Bereaved Parents-USA National Gathering

July 26-38
Sacramento, CA
www.bereavedparentsusa.org

Compassionate Friends National/International Conference

July 5-7
Boston, MA
www.compassionatefriends.org

Hospice Foundation of America

www.hospicefoundation.org

HFA Spring Program

Improving Care for Veterans Facing Illness and Death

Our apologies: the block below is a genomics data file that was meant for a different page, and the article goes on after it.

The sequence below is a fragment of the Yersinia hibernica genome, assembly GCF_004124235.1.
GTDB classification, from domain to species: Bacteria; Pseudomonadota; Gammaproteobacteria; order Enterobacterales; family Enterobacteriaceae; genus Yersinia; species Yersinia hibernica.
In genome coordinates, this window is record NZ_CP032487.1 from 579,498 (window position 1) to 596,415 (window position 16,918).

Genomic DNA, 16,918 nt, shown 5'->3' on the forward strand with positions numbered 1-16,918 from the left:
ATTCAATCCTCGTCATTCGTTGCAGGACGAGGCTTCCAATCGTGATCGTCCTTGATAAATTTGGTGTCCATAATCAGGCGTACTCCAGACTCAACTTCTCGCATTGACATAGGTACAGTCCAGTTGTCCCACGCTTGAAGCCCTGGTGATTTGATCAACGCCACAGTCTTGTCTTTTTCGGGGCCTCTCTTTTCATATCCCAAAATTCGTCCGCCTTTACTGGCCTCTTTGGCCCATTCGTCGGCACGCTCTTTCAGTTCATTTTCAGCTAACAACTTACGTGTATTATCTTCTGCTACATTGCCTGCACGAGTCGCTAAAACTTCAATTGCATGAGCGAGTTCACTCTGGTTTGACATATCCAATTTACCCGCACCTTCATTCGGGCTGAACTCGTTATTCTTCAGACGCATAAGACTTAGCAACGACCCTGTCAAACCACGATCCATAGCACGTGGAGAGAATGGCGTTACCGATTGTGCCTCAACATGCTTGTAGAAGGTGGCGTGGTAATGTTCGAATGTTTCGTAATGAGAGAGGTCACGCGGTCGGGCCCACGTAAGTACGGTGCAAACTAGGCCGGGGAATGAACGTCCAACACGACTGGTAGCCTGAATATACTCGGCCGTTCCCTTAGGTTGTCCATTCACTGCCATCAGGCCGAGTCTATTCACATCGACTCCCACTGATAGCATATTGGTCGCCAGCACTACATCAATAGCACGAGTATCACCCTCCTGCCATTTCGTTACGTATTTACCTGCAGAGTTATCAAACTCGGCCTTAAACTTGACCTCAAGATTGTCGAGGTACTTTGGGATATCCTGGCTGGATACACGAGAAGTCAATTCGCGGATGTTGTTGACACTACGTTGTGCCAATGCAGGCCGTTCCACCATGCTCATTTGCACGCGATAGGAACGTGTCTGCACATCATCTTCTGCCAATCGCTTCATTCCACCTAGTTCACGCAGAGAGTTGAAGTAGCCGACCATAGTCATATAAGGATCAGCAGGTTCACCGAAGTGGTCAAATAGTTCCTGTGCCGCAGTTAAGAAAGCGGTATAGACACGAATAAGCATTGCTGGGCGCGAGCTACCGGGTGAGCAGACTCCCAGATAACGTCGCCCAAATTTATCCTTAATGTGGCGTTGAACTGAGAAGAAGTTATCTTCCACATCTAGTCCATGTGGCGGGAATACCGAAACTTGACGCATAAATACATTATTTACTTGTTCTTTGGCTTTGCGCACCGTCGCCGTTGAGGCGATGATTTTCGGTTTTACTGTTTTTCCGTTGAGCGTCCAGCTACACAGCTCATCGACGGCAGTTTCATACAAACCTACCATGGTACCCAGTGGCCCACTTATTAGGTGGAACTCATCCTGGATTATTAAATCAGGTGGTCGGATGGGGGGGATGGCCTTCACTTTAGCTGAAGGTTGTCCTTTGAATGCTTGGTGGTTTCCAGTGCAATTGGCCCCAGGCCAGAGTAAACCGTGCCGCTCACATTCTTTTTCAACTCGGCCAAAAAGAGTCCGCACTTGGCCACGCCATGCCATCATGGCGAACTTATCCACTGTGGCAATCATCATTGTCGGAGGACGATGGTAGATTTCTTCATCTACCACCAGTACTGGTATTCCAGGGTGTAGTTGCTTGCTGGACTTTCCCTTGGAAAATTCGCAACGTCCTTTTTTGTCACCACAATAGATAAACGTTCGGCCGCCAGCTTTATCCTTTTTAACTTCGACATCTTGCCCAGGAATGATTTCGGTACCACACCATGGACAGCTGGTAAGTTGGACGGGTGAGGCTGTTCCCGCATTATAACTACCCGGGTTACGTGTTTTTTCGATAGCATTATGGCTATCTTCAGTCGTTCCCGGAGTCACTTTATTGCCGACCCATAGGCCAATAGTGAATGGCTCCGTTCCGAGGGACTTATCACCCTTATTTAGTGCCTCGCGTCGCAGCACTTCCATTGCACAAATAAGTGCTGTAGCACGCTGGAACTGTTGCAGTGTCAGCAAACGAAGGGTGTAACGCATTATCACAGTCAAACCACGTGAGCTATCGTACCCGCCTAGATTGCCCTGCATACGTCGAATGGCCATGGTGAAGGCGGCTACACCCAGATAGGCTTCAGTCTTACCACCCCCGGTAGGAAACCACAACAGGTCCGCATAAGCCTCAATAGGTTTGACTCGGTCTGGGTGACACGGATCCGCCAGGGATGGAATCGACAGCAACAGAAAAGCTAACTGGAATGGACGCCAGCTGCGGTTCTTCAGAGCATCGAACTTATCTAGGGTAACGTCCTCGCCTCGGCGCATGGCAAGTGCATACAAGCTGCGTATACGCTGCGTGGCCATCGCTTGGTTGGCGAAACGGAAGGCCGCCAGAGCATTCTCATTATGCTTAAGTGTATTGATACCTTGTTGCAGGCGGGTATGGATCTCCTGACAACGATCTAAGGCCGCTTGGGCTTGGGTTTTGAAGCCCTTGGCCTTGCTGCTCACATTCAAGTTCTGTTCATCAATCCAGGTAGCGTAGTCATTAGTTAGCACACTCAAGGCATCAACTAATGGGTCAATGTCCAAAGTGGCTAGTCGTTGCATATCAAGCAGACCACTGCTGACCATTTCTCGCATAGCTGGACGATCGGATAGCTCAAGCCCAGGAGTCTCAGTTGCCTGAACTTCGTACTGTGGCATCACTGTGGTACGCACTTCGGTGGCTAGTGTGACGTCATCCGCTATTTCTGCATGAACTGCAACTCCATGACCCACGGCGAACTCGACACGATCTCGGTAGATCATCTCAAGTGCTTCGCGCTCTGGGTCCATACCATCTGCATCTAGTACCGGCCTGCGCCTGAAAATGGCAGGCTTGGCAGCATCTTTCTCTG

The service, rigors, values and experiences inherent to serving in the U.S. military help shape and define a veteran's life. As veterans age, these factors may also directly influence how veterans approach serious illness and confront their own deaths. For some veterans, the pride of having served their country serves as a source of comfort at the end of life. For others, particularly veterans who served in dangerous duty assignments or combat, memories and associations of those experiences may complicate the dying process. The distinct cultural and social experiences of each war can bring additional challenges--the stoicism associated with service may be a barrier to WWII vets in accepting effective pain management; the disrespect once shown to returning Vietnam veterans may still be felt by those veterans at the end of life. One in four deaths in the United States today is that of a veteran. Given the fact that 80 percent of veterans will die in the care of healthcare institutions outside of the Veterans Administration Healthcare System, there is a need to increase understanding of veterans' needs in all healthcare settings, and particularly those that will care for dying veterans. According to the U.S. Census Bureau, in 2010, there were 21.8 million veterans in the US; 9 million of those veterans were 65 and older. That number will grow as the overall population ages.